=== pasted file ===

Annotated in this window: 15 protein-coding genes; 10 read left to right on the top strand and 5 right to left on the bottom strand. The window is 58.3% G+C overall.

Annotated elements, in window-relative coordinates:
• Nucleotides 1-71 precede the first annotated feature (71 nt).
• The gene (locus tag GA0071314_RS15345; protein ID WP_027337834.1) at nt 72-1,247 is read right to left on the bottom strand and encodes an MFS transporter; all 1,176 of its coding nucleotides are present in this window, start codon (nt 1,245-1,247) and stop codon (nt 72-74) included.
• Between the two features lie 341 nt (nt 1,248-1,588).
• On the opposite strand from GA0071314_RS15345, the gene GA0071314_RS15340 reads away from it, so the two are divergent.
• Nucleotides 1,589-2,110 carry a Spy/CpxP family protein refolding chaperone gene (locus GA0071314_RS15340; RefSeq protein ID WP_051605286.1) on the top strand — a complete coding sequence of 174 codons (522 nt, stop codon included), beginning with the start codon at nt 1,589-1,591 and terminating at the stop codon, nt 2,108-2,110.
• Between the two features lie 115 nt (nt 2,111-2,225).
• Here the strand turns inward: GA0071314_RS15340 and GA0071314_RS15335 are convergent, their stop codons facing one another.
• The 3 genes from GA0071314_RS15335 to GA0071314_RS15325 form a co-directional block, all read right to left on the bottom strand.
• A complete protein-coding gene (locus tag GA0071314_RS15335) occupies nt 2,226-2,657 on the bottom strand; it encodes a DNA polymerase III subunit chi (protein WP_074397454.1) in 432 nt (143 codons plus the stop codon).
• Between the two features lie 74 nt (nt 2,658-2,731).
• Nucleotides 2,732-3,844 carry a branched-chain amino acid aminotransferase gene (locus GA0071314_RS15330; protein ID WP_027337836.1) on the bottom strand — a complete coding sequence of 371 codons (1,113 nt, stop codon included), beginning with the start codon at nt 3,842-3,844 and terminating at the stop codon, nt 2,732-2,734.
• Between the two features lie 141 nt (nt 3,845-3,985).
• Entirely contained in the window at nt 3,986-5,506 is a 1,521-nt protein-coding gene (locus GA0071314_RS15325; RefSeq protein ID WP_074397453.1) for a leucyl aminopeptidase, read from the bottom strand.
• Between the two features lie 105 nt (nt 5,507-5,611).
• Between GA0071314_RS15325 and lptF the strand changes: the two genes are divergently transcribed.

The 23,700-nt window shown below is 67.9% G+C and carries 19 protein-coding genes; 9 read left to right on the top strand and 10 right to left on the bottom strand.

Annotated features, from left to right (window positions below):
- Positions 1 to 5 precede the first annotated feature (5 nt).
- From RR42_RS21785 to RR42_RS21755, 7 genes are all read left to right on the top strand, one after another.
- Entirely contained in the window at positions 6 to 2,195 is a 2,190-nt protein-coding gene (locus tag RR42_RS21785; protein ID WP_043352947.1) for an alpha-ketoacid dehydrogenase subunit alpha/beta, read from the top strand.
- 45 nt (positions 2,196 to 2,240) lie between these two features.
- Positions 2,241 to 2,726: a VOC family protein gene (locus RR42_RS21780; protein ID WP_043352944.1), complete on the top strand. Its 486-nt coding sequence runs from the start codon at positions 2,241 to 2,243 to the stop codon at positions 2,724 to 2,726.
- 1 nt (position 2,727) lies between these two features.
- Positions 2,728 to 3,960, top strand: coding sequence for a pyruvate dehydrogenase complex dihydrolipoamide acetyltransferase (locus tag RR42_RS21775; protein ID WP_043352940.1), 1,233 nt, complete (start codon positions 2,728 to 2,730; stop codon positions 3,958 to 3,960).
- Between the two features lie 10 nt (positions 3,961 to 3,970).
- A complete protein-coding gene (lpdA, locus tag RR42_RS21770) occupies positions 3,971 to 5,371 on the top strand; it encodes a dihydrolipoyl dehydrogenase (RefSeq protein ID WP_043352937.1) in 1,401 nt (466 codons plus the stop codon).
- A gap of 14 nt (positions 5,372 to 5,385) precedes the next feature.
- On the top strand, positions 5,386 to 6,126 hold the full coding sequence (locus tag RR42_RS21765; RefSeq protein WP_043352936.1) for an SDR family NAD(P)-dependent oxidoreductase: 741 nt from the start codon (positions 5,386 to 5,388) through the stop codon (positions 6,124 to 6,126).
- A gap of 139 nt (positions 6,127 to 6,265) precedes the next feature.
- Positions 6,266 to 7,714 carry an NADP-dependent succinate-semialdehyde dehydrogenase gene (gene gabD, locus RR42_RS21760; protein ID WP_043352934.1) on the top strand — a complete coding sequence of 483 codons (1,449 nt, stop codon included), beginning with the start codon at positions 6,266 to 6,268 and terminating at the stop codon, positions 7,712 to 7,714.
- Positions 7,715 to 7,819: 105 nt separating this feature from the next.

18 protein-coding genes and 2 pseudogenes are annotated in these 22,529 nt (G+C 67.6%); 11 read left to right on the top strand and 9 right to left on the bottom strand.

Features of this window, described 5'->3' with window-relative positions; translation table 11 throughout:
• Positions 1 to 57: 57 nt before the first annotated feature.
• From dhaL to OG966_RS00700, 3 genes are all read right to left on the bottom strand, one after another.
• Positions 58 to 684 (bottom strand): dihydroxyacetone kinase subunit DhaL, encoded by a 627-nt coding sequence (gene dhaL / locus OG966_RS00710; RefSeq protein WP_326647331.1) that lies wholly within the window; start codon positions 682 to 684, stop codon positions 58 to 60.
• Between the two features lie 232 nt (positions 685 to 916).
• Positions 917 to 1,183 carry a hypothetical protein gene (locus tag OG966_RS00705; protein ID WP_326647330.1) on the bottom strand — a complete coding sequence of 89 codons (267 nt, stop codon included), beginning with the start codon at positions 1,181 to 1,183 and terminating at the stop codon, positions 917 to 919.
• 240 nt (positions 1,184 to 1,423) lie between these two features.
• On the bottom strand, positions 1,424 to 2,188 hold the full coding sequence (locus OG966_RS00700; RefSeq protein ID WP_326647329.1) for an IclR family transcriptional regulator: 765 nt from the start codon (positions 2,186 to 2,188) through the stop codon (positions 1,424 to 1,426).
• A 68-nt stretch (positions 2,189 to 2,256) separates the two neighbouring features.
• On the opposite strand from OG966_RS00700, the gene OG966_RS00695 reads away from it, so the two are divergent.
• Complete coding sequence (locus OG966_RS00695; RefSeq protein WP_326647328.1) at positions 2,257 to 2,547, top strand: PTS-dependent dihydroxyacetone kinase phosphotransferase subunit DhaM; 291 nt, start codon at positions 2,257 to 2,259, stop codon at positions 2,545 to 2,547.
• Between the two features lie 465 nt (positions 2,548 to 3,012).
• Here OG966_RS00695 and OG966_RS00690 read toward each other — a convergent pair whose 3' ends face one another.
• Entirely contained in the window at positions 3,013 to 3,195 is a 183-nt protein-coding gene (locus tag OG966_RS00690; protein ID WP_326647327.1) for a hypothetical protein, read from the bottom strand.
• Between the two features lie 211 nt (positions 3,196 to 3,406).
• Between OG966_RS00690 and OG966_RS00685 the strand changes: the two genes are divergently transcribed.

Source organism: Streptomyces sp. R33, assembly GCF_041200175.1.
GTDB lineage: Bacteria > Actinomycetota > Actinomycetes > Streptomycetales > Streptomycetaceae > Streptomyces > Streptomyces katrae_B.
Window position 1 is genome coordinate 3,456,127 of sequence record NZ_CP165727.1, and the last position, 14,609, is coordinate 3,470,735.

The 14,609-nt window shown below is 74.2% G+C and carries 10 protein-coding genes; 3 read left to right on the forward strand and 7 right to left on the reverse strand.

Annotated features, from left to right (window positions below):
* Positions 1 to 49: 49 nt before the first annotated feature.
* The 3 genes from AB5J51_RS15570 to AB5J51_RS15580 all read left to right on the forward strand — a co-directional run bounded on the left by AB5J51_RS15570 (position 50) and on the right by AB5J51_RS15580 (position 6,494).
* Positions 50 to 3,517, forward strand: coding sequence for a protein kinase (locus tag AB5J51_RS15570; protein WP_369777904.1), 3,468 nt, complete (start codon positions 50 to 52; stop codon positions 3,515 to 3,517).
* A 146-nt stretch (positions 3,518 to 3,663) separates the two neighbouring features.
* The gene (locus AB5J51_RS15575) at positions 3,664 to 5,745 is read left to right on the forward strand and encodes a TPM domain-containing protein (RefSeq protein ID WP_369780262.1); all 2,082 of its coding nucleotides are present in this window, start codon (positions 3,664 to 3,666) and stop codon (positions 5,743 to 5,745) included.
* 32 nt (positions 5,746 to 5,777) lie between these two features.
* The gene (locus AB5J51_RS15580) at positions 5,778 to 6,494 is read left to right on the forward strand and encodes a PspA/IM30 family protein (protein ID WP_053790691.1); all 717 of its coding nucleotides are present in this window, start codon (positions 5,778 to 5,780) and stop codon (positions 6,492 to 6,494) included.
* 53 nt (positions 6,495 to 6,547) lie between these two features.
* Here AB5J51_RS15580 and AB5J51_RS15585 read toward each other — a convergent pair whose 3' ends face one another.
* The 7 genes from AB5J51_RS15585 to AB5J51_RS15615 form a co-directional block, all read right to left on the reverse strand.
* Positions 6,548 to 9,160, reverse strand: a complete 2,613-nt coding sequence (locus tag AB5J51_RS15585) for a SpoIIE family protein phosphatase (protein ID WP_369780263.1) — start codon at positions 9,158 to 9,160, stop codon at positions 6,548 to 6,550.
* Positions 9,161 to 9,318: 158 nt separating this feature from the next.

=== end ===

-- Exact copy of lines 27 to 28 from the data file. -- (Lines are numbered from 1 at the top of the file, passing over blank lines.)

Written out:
- Between the two features lie 10 nt (positions 3,961 to 3,970).
- A complete protein-coding gene (lpdA, locus tag RR42_RS21770) occupies positions 3,971 to 5,371 on the top strand; it encodes a dihydrolipoyl dehydrogenase (RefSeq protein ID WP_043352937.1) in 1,401 nt (466 codons plus the stop codon).